Physical therapy: Exercises, stretching, and ultrasound can relieve pain and create a supportive environment for your knee to bear weight.
Assistive device: When performing sports or everyday activities, wearing a knee brace may help by providing additional support.
Surgery: Arthroscopy vs. Joint Replacement
An arthroscopic procedure preserves the natural structure of the knee joint. In contrast, a knee replacement procedure replaces it with an artificial one.
In addition, the size of the incisions in arthroscopic surgery and knee replacements is another crucial difference. Three small incisions are necessary for arthroscopic knee surgery, each about a centimeter in length (less than half an inch). Knee replacement surgery, on the other hand, is an open procedure.
When determining the indication for a joint replacement on the hip or knee, the patient plays a decisive role. From a medical point of view, there is no “must” for an operation. Because it is not the x-ray findings of osteoarthritis or the degree of cartilage wear that are decisive for the surgical decision, but the patient’s level of suffering. For the latest technology, ask about robotic knee replacement surgery.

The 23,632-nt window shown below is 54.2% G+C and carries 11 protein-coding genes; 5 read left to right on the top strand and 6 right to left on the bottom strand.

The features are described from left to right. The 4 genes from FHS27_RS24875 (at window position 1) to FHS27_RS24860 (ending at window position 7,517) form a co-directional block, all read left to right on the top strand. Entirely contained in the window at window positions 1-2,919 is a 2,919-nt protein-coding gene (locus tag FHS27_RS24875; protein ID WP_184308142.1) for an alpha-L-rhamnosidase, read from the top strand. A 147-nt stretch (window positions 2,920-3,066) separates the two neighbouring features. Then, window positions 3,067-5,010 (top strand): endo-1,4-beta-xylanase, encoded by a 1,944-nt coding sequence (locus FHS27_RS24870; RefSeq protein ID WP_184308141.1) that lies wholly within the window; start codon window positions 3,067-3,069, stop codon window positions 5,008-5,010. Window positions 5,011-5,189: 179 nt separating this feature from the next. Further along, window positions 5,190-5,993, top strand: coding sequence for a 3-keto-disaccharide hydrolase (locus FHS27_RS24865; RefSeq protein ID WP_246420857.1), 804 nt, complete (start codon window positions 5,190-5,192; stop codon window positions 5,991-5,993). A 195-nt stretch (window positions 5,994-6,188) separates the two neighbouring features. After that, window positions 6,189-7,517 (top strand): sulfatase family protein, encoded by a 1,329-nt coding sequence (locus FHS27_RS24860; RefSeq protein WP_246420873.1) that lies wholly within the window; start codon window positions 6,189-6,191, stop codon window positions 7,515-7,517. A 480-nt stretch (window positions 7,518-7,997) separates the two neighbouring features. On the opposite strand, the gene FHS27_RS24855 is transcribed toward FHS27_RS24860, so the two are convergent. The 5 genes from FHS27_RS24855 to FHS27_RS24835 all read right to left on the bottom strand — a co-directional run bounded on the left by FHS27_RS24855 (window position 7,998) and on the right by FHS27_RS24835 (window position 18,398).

The most critical factor in the treatment algorithm is the patient’s level of pain. If your pain cannot be easily treated with nonoperative treatments, it is time to consider surgical intervention.
Dr. Paul Norio Morton is a Board Certified Orthopedic Surgeon that practices on Oahu and the Big Island. He treats a broad range of orthopedic conditions including arthritis, sports injuries, hip and knee replacements, trauma, and robotic joint arthroplasty. He believes in treating his patients with a holistic approach – incorporating patient’s desires and expectations into the treatment of their musculoskeletal problems.